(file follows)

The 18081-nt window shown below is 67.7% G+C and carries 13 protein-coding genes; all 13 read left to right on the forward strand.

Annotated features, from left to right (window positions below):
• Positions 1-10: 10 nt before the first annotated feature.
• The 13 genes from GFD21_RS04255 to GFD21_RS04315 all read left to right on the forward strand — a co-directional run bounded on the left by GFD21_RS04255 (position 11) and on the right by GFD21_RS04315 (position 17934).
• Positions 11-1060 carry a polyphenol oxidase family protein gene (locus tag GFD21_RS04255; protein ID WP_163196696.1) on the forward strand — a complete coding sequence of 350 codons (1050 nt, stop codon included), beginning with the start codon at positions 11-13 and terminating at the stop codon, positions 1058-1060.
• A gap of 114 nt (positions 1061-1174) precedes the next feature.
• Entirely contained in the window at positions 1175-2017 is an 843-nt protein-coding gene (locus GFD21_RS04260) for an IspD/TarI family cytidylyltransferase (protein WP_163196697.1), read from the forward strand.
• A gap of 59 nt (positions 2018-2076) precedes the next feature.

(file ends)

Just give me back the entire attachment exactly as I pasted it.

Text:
The 18081-nt window shown below is 67.7% G+C and carries 13 protein-coding genes; all 13 read left to right on the forward strand.

Annotated features, from left to right (window positions below):
• Positions 1-10: 10 nt before the first annotated feature.
• The 13 genes from GFD21_RS04255 to GFD21_RS04315 all read left to right on the forward strand — a co-directional run bounded on the left by GFD21_RS04255 (position 11) and on the right by GFD21_RS04315 (position 17934).
• Positions 11-1060 carry a polyphenol oxidase family protein gene (locus tag GFD21_RS04255; protein ID WP_163196696.1) on the forward strand — a complete coding sequence of 350 codons (1050 nt, stop codon included), beginning with the start codon at positions 11-13 and terminating at the stop codon, positions 1058-1060.
• A gap of 114 nt (positions 1061-1174) precedes the next feature.
• Entirely contained in the window at positions 1175-2017 is an 843-nt protein-coding gene (locus GFD21_RS04260) for an IspD/TarI family cytidylyltransferase (protein WP_163196697.1), read from the forward strand.
• A gap of 59 nt (positions 2018-2076) precedes the next feature.